The second thing to notice is that no fewer than twenty applicants are elbowing and shoving, right now', to get the KRLA licence. Until the FCC deadline for application this May 1 it was easy to miss the fact that KRLA could have been the cornerstone of a newer, bigger Cooke empire. But it is now' public that hopefuls ranging from Bob Hope to Art Linkletter and covering some of the canniest communications experts in between want the station badly: they estimate the station can earn up to a million and a half dollars a year. Using the traditional broadcasting rule of thumb that a station is worth anywhere up to ten times its earnings, Donald lost his brother a property potentially worth anywhere up to fifteen million dollars when he
lost his licence. (Actually, the station would probably fetch about five millions if it were on the open market today.) And in the U. S. — unlike Canada — a broadcast licensee can own as many as seven radio stations, plus six television stations.
The third thing to know is that Cooke didn't actually bother to become a U. S. citizen until August 28. 1962. (He made his physical move to California in November 1961; he is not a registered voter.) This is, in its way, as telling a clue to thw'arted hopes and plans as any public admission. For between May I960, when it was revealed to a waiting world that Cooke had plans to go to the U. S., and September I960, when the private bill was actually adopted, the FCC ordered a hearing into the affairs of KRLA. Donald Cooke fought a delaying action right up until December of last year, but from July 1960 on the licence was in obvious jeopardy and U. S. citizenship must have lost its urgency for Jack and, indeed, its point.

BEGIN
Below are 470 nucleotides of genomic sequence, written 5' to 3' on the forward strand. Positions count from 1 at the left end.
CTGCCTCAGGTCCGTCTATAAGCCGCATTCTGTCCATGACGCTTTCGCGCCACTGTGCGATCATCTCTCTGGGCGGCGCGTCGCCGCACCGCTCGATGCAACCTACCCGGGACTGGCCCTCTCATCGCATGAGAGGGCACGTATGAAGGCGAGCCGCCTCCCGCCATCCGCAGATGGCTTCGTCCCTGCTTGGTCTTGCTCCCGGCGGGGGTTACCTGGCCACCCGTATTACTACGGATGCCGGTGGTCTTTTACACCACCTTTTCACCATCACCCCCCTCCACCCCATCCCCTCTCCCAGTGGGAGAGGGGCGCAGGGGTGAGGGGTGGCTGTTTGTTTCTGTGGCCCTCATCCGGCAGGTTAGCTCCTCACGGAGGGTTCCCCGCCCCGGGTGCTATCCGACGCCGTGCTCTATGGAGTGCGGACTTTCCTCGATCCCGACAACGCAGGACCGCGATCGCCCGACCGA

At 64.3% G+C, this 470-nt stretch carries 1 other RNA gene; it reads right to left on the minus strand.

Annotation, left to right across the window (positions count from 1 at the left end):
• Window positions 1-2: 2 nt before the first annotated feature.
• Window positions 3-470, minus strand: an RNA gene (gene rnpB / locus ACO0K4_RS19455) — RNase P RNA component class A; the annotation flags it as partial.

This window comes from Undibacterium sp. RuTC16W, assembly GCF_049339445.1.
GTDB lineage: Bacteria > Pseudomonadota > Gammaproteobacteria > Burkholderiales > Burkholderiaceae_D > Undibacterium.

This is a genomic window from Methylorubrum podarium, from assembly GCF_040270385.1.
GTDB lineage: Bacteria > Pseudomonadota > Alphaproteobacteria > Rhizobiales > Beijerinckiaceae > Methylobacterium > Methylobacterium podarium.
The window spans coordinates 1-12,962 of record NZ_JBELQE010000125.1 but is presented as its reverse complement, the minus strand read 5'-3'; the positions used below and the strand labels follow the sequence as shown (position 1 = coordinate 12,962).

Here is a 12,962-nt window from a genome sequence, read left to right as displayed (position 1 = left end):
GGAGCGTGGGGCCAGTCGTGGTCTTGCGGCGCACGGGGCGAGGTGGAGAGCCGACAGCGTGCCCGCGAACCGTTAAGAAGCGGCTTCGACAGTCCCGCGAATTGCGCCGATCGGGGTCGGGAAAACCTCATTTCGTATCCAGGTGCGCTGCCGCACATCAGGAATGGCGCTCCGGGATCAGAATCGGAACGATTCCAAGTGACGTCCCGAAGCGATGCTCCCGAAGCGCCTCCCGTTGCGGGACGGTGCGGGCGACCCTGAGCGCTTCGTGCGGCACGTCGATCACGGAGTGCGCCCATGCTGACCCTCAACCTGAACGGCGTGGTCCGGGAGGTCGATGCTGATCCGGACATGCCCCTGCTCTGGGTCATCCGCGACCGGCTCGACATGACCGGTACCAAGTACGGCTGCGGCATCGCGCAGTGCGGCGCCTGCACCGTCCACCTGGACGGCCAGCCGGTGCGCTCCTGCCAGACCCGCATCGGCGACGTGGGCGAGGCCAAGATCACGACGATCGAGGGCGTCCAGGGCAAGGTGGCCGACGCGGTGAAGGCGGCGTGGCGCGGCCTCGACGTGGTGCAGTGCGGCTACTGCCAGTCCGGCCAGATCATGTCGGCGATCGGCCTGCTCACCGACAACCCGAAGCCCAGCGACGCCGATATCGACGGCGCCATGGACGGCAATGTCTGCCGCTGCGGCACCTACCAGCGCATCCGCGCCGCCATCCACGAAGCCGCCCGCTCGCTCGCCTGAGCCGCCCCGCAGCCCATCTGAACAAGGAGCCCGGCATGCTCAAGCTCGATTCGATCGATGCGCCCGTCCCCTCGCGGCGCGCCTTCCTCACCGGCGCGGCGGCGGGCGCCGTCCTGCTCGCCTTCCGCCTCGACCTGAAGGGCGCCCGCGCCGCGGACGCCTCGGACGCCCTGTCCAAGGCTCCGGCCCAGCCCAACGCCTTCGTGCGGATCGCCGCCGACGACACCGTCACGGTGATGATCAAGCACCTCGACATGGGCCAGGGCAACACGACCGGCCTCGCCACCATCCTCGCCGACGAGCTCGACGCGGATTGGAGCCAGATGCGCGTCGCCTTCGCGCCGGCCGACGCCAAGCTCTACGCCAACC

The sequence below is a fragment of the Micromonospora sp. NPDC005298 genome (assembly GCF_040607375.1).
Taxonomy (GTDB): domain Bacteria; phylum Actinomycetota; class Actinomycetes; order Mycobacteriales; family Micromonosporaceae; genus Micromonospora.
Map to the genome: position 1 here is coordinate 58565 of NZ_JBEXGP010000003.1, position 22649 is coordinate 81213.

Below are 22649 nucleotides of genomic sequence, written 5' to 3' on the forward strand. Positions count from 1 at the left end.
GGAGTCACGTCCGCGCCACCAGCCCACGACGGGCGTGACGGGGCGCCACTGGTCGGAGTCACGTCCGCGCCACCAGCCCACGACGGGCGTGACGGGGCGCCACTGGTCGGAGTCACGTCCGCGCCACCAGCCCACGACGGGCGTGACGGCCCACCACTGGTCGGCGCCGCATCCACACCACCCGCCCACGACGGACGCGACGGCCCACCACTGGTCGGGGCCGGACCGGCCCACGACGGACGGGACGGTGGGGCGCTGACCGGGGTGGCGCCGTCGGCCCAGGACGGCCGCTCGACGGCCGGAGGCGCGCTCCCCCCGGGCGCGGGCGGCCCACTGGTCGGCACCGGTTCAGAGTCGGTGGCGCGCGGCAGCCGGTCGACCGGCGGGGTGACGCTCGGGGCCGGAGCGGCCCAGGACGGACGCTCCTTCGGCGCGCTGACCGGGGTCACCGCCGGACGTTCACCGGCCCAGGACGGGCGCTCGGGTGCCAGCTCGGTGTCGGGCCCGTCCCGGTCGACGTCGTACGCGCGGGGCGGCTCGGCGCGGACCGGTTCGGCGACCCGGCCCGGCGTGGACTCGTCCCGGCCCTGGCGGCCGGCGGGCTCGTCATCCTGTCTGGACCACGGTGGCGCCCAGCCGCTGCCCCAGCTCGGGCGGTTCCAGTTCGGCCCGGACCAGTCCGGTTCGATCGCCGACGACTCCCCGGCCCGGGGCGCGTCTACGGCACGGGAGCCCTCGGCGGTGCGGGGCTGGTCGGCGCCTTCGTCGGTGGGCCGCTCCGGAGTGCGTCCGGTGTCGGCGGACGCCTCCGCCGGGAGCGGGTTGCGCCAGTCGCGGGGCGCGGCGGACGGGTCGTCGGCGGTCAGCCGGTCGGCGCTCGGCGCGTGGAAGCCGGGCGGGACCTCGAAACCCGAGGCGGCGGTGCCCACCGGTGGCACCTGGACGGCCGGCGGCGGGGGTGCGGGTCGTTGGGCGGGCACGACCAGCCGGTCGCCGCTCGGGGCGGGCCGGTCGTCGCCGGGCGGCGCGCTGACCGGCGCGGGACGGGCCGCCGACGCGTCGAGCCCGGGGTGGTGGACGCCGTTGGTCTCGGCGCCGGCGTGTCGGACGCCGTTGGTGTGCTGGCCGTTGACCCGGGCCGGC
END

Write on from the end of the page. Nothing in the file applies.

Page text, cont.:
The poignant part is that Jack helped lose Don's licence himself — and he only did it to be helpful or, as the FCC put it, “to lend Don the benefit of his broadcast experience.’’